Beck has taught in a variety of disciplines: American Studies, Women’s and Gender Studies, African-American Studies, and English. While she uses varying pedagogical strategies, there is always an emphasis on her holy trinity of teaching: experience, application, and creation. A firm believer in combining theory with action, she incorporates service-learning work into courses when appropriate and creates assignments that develop research and technological literacies.
AM 266: Diversity in the US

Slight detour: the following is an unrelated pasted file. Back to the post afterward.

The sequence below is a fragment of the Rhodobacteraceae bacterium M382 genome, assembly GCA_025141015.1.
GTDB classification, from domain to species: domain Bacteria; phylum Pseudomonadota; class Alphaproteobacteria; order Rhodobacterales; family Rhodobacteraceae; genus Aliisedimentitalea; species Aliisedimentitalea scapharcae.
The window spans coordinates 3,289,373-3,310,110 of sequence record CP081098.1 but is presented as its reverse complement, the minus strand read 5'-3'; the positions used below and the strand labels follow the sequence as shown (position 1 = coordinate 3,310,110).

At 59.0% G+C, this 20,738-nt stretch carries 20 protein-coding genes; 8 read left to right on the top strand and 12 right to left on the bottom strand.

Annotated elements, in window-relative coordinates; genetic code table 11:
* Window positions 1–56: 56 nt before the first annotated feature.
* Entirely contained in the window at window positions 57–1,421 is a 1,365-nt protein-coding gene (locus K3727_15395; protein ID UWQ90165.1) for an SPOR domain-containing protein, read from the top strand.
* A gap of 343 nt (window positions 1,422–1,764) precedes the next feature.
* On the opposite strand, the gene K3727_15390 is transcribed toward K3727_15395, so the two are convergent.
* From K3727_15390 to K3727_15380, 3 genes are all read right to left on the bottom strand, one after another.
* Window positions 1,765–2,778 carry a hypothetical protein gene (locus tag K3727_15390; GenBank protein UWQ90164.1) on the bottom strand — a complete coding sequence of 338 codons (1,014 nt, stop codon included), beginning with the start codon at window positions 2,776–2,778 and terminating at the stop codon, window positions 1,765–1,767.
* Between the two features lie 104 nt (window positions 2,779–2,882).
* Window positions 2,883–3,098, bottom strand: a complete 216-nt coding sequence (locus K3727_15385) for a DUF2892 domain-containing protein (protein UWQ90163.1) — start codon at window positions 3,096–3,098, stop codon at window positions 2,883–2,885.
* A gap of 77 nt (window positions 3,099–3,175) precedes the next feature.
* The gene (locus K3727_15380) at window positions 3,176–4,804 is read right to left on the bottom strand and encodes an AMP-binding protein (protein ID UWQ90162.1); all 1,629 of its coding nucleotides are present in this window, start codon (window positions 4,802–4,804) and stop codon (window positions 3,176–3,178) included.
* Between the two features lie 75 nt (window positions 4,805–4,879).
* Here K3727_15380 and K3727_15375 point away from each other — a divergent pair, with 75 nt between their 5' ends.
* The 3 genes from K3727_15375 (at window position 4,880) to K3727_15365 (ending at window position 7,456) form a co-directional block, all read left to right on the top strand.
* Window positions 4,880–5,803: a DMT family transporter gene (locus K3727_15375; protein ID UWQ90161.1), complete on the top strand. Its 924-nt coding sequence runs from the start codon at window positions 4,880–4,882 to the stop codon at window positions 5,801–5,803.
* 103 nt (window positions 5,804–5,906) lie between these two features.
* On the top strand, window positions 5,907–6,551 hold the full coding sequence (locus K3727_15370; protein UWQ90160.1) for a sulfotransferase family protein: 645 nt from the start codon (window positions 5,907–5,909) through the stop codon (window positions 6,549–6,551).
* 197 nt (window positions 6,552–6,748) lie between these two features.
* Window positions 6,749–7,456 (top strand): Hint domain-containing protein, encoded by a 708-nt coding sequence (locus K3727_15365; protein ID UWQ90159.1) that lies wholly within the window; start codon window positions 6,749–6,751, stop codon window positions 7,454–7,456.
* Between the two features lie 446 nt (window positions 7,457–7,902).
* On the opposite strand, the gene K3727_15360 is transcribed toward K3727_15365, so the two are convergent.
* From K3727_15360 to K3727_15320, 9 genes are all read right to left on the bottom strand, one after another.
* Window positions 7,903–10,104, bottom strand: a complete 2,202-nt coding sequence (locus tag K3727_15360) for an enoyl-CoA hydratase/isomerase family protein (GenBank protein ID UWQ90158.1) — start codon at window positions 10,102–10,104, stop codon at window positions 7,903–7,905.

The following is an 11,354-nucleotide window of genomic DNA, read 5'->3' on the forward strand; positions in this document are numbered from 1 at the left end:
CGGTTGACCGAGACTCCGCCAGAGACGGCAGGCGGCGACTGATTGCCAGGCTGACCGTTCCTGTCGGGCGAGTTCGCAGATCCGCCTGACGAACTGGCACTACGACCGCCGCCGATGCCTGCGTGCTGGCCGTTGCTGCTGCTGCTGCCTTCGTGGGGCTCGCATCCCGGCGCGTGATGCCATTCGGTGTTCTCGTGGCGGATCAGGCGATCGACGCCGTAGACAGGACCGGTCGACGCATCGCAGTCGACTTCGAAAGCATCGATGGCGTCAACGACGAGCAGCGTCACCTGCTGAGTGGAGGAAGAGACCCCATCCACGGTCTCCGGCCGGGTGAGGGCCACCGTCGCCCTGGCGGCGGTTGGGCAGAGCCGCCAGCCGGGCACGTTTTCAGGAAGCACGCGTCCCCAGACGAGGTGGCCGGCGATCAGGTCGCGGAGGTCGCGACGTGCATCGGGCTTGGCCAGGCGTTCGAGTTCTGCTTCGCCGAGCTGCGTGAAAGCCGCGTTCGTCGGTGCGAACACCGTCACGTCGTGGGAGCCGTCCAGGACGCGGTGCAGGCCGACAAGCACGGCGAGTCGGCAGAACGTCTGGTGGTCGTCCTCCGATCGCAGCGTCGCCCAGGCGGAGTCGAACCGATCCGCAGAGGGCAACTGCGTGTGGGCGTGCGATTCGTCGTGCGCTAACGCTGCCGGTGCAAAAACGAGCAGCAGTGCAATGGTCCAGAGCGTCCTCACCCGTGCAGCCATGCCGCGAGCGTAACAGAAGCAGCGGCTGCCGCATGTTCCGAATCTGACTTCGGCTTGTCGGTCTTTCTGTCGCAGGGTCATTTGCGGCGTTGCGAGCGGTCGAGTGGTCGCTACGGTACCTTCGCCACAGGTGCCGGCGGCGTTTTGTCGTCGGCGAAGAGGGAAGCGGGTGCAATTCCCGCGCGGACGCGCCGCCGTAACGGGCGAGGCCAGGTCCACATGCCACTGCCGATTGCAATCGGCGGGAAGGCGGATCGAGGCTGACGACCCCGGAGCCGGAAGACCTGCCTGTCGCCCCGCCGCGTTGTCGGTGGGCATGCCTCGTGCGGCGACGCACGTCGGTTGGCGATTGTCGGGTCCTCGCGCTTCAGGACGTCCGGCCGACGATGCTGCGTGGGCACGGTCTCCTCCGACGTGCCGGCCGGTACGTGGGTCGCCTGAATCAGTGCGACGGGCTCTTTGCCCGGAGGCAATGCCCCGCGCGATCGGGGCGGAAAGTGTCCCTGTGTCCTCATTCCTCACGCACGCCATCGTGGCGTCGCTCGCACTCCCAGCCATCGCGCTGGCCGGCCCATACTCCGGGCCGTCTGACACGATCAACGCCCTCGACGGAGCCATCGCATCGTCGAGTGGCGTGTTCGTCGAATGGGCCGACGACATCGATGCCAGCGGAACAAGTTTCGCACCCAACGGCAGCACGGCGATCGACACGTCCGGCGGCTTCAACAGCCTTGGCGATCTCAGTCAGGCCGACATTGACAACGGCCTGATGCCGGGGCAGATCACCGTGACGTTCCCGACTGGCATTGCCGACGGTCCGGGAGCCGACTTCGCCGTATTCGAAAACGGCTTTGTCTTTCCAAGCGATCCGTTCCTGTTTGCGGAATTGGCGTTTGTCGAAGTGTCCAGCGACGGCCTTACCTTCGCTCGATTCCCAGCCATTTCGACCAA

The United States is a complex, heterogeneous society profoundly shaped by its multicultural heritage. In this course we will explore diversity within the United States vis-à-vis seven categories of identity including: race/ethnicity, nationality, gender, sexuality, religion, ability and class. Through course readings, rigorous discussion and textual analysis we will cultivate a knowledge and understanding of individual difference with an emphasis on range of differences within communities as well as the similarities between communities. Together we will address the interrelationships and tensions that characterize a culturally and socioeconomically diverse society by examining political maneuvering spurred by categories of difference. This course places a broad emphasis on the vast range of differences and similarities among American cultures as well as the individual differences that constitute who we are as citizens, students, consumers, athletes and friends, etc. In fact, we cannot understand individual, communal or national identity without examining how U.S. institutions and society have constructed individual differences in the past and present, namely that all things are historically contingent and contextual. This course utilizes life history and ethnographic methods to examine cultural traditions and markers of identity meaningful in U.S. cultures and works to understand the intersectional nature of these social positions as they relate to each other, our nation and each of us. Together, we will learn to exercise our creativity and intellect in order to understand, analyze, and appreciate diversity in the United States.